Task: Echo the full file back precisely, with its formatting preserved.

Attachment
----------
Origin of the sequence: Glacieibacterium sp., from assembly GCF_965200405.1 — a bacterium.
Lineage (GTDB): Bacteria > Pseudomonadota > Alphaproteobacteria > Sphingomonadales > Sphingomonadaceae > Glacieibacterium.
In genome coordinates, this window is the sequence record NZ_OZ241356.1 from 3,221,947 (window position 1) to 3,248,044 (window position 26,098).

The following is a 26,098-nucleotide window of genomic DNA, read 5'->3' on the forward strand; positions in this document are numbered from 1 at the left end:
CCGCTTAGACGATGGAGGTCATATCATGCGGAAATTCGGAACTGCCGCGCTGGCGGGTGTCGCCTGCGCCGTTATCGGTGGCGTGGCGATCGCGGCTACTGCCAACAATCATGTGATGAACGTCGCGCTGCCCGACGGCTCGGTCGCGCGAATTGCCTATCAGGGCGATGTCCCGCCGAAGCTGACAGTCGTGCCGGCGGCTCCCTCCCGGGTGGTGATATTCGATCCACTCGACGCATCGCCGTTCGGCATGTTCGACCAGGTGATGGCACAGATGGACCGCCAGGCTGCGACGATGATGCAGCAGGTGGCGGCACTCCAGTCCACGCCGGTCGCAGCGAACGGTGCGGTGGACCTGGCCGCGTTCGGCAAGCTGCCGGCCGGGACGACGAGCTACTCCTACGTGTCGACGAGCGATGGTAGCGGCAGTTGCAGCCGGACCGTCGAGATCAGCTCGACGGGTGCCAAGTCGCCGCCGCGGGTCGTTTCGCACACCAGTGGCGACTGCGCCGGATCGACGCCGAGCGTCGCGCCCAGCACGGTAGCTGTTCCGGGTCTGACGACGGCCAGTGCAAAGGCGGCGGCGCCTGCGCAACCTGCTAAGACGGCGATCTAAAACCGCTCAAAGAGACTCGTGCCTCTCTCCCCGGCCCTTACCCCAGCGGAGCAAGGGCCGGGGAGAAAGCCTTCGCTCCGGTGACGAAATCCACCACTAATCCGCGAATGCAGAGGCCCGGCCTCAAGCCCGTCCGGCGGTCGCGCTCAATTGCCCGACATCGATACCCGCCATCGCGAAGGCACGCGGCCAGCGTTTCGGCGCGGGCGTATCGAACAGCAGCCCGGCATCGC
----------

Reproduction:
Origin of the sequence: Glacieibacterium sp., from assembly GCF_965200405.1 — a bacterium.
Lineage (GTDB): Bacteria > Pseudomonadota > Alphaproteobacteria > Sphingomonadales > Sphingomonadaceae > Glacieibacterium.
In genome coordinates, this window is the sequence record NZ_OZ241356.1 from 3,221,947 (window position 1) to 3,248,044 (window position 26,098).

The following is a 26,098-nucleotide window of genomic DNA, read 5'->3' on the forward strand; positions in this document are numbered from 1 at the left end:
CCGCTTAGACGATGGAGGTCATATCATGCGGAAATTCGGAACTGCCGCGCTGGCGGGTGTCGCCTGCGCCGTTATCGGTGGCGTGGCGATCGCGGCTACTGCCAACAATCATGTGATGAACGTCGCGCTGCCCGACGGCTCGGTCGCGCGAATTGCCTATCAGGGCGATGTCCCGCCGAAGCTGACAGTCGTGCCGGCGGCTCCCTCCCGGGTGGTGATATTCGATCCACTCGACGCATCGCCGTTCGGCATGTTCGACCAGGTGATGGCACAGATGGACCGCCAGGCTGCGACGATGATGCAGCAGGTGGCGGCACTCCAGTCCACGCCGGTCGCAGCGAACGGTGCGGTGGACCTGGCCGCGTTCGGCAAGCTGCCGGCCGGGACGACGAGCTACTCCTACGTGTCGACGAGCGATGGTAGCGGCAGTTGCAGCCGGACCGTCGAGATCAGCTCGACGGGTGCCAAGTCGCCGCCGCGGGTCGTTTCGCACACCAGTGGCGACTGCGCCGGATCGACGCCGAGCGTCGCGCCCAGCACGGTAGCTGTTCCGGGTCTGACGACGGCCAGTGCAAAGGCGGCGGCGCCTGCGCAACCTGCTAAGACGGCGATCTAAAACCGCTCAAAGAGACTCGTGCCTCTCTCCCCGGCCCTTACCCCAGCGGAGCAAGGGCCGGGGAGAAAGCCTTCGCTCCGGTGACGAAATCCACCACTAATCCGCGAATGCAGAGGCCCGGCCTCAAGCCCGTCCGGCGGTCGCGCTCAATTGCCCGACATCGATACCCGCCATCGCGAAGGCACGCGGCCAGCGTTTCGGCGCGGGCGTATCGAACAGCAGCCCGGCATCGC